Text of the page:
National Stud at Newmarket Quarantined for EHV- 1

The affected filly is receiving veterinary care and is expected to make a full recovery.
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Halfway through the quarantine period following a case of the neurologic form of equine herpesvirus-1 (EHV-1) in the National Stud in Newmarket, England, no new cases have been discovered.

“We are still observing the guidelines set out in the code of practice, and the infection remains isolated to just that one filly,” said National Stud spokeswoman Amy Taylor.

A young maiden mare was imported from France on Jan. 20 for live cover at the stud, but began to show signs of illness after a week in the stud’s health isolation unit (where all imported horses are kept for two weeks following arrival). She had difficulty getting up from lying down and had problems urinating, the facility’s staff reported. Veterinarians sent samples for testing, and the stud immediately stopped all animal transport in and out of the stud on Jan. 28. Two days later, when laboratory testing showed positive results for EHV-1, public visits to the stud were suspended, as well. As the virus can spread via clothing and other materials, the stud is allowing only necessary workers, who are following strict biosecurity procedures including protective clothing and shoe disinfectants, to access the facility.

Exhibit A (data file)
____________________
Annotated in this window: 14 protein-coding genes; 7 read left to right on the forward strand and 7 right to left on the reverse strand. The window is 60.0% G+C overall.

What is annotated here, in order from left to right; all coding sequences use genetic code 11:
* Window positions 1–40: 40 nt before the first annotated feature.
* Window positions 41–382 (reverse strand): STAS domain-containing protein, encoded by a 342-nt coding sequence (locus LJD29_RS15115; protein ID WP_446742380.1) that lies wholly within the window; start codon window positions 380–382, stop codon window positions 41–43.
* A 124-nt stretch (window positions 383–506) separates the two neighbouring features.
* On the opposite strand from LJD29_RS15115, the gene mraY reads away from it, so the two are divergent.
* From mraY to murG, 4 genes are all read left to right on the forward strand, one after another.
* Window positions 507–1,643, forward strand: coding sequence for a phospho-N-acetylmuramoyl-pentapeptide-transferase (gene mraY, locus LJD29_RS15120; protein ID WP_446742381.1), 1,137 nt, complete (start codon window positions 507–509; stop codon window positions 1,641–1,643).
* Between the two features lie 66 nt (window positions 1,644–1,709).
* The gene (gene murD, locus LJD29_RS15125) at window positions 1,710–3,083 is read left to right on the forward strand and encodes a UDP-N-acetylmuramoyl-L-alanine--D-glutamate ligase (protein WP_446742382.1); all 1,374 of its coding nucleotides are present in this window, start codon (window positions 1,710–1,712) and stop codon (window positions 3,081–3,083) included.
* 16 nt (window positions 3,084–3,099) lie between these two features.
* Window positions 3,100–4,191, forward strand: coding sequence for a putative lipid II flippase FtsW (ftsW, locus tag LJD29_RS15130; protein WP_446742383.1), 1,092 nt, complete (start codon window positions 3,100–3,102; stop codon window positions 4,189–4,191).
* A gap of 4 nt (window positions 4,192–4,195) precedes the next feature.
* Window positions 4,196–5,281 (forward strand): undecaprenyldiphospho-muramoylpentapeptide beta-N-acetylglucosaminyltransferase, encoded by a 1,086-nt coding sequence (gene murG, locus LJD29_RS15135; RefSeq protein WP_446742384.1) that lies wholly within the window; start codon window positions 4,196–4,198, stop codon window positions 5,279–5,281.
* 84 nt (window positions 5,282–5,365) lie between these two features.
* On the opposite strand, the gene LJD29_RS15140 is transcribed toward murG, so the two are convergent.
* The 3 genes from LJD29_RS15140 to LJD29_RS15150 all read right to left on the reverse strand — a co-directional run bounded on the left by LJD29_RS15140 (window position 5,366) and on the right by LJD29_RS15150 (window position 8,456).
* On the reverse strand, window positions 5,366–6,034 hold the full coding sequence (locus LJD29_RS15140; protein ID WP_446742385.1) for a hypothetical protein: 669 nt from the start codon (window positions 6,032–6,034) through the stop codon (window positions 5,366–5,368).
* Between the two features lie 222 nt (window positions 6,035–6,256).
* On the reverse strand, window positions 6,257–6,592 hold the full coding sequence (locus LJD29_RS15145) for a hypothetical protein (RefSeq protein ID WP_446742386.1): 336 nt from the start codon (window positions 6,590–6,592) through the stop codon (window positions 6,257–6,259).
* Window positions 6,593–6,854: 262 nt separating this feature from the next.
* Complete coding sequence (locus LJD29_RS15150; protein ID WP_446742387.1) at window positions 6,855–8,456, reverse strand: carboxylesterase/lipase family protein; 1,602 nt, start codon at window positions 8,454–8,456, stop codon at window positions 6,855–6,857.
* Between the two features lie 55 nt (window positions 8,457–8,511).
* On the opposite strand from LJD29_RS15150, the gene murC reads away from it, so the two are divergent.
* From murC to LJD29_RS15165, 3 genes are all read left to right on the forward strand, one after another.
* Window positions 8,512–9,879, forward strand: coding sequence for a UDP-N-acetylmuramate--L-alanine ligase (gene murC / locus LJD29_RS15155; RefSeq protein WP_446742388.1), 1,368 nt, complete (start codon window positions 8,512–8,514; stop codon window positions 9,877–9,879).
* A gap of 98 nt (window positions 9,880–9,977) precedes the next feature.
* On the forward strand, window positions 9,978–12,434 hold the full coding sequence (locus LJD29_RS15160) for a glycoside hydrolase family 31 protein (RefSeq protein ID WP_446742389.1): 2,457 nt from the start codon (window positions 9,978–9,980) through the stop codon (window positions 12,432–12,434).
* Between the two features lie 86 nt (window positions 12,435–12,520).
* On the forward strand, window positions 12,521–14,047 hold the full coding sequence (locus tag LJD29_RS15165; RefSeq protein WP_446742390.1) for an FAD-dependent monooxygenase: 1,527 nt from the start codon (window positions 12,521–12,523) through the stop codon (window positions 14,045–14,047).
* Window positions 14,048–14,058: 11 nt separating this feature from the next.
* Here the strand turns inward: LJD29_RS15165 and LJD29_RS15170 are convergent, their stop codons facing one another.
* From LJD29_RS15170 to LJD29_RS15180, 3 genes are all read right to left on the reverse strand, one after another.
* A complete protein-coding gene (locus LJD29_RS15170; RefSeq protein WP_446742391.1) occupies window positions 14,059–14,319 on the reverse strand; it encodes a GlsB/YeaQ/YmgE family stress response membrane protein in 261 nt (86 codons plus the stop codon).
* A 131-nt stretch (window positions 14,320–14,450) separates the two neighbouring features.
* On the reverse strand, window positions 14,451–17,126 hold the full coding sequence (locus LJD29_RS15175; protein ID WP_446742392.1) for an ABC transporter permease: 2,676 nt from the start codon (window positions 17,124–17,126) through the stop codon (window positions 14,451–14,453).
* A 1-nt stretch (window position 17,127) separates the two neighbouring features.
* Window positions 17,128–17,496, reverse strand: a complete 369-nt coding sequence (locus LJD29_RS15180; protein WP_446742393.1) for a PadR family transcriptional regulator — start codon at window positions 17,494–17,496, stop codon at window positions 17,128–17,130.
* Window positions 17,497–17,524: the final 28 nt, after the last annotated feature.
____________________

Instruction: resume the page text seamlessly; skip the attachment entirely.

As the Thoroughbred breeding season opens, the infection is all the greater risk to the industry as it spreads quickly and can cause abortion, stud officials said

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Passionate about horses and science from the time she was riding her first Shetland Pony in Texas, Christa Lesté-Lasserre writes about scientific research that contributes to a better understanding of all equids. After undergrad studies in science, journalism, and literature, she received a master’s degree in creative writing. Now based in France, she aims to present the most fascinating aspect of equine science: the story it creates. Follow Lesté-Lasserre on Twitter @christalestelas.

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